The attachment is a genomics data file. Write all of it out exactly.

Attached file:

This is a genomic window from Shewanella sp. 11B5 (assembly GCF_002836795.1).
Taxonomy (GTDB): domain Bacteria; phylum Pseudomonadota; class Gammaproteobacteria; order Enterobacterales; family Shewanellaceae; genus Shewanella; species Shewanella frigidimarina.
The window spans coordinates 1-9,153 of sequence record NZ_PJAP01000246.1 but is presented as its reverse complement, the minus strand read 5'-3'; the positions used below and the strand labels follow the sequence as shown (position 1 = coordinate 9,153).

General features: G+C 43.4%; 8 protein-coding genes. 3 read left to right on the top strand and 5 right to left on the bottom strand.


This is a genomic window from Shewanella sp. 11B5 (assembly GCF_002836795.1).
Taxonomy (GTDB): domain Bacteria; phylum Pseudomonadota; class Gammaproteobacteria; order Enterobacterales; family Shewanellaceae; genus Shewanella; species Shewanella frigidimarina.
The window spans coordinates 1-9,153 of sequence record NZ_PJAP01000246.1 but is presented as its reverse complement, the minus strand read 5'-3'; the positions used below and the strand labels follow the sequence as shown (position 1 = coordinate 9,153).

General features: G+C 43.4%; 8 protein-coding genes. 3 read left to right on the top strand and 5 right to left on the bottom strand.